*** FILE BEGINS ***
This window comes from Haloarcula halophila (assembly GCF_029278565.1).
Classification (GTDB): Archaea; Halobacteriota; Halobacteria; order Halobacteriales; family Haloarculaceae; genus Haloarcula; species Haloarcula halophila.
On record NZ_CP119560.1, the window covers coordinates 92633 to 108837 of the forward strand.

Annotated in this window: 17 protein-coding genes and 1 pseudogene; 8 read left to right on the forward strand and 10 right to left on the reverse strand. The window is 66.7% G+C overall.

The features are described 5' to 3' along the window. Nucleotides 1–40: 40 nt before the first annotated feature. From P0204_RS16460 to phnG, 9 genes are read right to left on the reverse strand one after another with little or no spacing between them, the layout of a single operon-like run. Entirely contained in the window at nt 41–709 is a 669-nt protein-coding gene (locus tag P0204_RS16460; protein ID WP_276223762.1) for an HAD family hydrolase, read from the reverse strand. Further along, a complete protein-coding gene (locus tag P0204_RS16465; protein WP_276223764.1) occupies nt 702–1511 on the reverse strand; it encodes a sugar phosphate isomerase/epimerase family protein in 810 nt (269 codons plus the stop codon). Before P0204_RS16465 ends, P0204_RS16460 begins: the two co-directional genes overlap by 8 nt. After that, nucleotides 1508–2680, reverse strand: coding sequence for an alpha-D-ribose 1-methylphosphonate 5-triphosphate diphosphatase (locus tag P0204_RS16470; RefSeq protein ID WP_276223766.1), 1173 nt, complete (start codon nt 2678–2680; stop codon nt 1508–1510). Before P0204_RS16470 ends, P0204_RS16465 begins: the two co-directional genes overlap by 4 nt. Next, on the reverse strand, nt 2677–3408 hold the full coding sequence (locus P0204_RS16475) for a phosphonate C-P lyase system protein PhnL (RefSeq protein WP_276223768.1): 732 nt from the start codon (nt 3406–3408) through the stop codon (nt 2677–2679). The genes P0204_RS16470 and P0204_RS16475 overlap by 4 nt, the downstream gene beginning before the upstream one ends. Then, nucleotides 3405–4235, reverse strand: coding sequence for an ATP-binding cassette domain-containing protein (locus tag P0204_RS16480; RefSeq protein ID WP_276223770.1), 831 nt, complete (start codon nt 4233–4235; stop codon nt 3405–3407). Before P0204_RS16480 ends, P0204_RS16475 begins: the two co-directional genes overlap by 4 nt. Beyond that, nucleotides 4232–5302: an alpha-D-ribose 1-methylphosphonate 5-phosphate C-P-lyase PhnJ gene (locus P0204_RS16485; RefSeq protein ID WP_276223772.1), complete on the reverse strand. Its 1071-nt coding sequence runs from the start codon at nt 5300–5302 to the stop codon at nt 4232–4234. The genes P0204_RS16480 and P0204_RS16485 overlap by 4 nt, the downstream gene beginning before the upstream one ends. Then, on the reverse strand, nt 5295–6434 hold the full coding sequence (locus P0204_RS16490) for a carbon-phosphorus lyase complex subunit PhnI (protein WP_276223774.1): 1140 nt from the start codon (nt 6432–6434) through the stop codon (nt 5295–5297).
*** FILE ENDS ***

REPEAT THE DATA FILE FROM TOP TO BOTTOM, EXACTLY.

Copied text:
This window comes from Haloarcula halophila (assembly GCF_029278565.1).
Classification (GTDB): Archaea; Halobacteriota; Halobacteria; order Halobacteriales; family Haloarculaceae; genus Haloarcula; species Haloarcula halophila.
On record NZ_CP119560.1, the window covers coordinates 92633 to 108837 of the forward strand.

Annotated in this window: 17 protein-coding genes and 1 pseudogene; 8 read left to right on the forward strand and 10 right to left on the reverse strand. The window is 66.7% G+C overall.

The features are described 5' to 3' along the window. Nucleotides 1–40: 40 nt before the first annotated feature. From P0204_RS16460 to phnG, 9 genes are read right to left on the reverse strand one after another with little or no spacing between them, the layout of a single operon-like run. Entirely contained in the window at nt 41–709 is a 669-nt protein-coding gene (locus tag P0204_RS16460; protein ID WP_276223762.1) for an HAD family hydrolase, read from the reverse strand. Further along, a complete protein-coding gene (locus tag P0204_RS16465; protein WP_276223764.1) occupies nt 702–1511 on the reverse strand; it encodes a sugar phosphate isomerase/epimerase family protein in 810 nt (269 codons plus the stop codon). Before P0204_RS16465 ends, P0204_RS16460 begins: the two co-directional genes overlap by 8 nt. After that, nucleotides 1508–2680, reverse strand: coding sequence for an alpha-D-ribose 1-methylphosphonate 5-triphosphate diphosphatase (locus tag P0204_RS16470; RefSeq protein ID WP_276223766.1), 1173 nt, complete (start codon nt 2678–2680; stop codon nt 1508–1510). Before P0204_RS16470 ends, P0204_RS16465 begins: the two co-directional genes overlap by 4 nt. Next, on the reverse strand, nt 2677–3408 hold the full coding sequence (locus P0204_RS16475) for a phosphonate C-P lyase system protein PhnL (RefSeq protein WP_276223768.1): 732 nt from the start codon (nt 3406–3408) through the stop codon (nt 2677–2679). The genes P0204_RS16470 and P0204_RS16475 overlap by 4 nt, the downstream gene beginning before the upstream one ends. Then, nucleotides 3405–4235, reverse strand: coding sequence for an ATP-binding cassette domain-containing protein (locus tag P0204_RS16480; RefSeq protein ID WP_276223770.1), 831 nt, complete (start codon nt 4233–4235; stop codon nt 3405–3407). Before P0204_RS16480 ends, P0204_RS16475 begins: the two co-directional genes overlap by 4 nt. Beyond that, nucleotides 4232–5302: an alpha-D-ribose 1-methylphosphonate 5-phosphate C-P-lyase PhnJ gene (locus P0204_RS16485; RefSeq protein ID WP_276223772.1), complete on the reverse strand. Its 1071-nt coding sequence runs from the start codon at nt 5300–5302 to the stop codon at nt 4232–4234. The genes P0204_RS16480 and P0204_RS16485 overlap by 4 nt, the downstream gene beginning before the upstream one ends. Then, on the reverse strand, nt 5295–6434 hold the full coding sequence (locus P0204_RS16490) for a carbon-phosphorus lyase complex subunit PhnI (protein WP_276223774.1): 1140 nt from the start codon (nt 6432–6434) through the stop codon (nt 5295–5297).